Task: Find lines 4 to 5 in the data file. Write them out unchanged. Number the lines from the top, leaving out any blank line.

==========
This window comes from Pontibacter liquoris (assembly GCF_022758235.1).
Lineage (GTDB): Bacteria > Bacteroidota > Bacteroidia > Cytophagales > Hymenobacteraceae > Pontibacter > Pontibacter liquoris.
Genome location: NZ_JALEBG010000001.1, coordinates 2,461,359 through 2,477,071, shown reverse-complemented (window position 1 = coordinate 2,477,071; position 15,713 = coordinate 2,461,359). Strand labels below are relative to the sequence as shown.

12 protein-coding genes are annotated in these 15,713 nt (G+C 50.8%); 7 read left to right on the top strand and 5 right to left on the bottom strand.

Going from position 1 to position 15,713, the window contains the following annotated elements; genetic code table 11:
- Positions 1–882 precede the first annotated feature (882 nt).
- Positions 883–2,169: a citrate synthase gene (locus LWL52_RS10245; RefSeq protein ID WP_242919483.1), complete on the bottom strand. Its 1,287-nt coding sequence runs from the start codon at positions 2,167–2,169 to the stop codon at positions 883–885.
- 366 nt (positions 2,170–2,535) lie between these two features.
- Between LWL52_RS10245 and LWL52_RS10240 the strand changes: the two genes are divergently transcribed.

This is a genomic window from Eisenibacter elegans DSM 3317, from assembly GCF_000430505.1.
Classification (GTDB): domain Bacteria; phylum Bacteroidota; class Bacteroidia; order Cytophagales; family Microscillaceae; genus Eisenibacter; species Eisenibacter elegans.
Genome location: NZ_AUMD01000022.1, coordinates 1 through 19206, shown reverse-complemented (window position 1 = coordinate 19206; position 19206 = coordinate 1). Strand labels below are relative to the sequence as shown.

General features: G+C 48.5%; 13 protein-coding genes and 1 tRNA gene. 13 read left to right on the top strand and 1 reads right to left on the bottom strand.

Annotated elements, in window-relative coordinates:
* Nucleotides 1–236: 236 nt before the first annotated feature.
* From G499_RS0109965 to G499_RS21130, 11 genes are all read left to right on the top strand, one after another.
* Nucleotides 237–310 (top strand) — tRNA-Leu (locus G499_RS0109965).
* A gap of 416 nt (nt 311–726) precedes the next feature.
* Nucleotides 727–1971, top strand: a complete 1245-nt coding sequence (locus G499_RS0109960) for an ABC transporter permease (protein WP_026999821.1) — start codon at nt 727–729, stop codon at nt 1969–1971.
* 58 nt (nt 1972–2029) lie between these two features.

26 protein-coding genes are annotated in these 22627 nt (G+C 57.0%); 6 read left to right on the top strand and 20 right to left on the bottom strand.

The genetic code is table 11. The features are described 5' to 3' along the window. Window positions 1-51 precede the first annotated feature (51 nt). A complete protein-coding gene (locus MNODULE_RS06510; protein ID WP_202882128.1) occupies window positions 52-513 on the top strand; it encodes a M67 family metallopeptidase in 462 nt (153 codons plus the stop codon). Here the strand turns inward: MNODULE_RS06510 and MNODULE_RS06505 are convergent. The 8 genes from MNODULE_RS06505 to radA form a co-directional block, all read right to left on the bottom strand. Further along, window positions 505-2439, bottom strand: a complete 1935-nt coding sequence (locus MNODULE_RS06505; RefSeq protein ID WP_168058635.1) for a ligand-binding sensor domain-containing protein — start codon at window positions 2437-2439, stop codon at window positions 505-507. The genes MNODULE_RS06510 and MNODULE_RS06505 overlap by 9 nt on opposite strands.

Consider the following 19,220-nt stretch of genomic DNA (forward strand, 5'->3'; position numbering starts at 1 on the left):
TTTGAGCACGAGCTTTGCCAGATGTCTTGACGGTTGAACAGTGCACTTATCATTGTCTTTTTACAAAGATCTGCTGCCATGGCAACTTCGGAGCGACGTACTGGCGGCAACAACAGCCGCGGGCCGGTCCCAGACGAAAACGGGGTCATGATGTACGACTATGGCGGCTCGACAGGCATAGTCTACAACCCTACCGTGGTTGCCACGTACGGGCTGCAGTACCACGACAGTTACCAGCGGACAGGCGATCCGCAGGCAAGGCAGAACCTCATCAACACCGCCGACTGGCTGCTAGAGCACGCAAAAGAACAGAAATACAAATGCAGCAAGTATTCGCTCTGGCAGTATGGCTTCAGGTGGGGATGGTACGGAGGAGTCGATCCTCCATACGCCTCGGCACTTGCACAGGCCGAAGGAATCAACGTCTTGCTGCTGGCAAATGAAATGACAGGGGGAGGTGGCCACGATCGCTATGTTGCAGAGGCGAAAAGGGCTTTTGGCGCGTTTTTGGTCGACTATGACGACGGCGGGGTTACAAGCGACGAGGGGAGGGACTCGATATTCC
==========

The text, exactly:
12 protein-coding genes are annotated in these 15,713 nt (G+C 50.8%); 7 read left to right on the top strand and 5 right to left on the bottom strand.

Going from position 1 to position 15,713, the window contains the following annotated elements; genetic code table 11: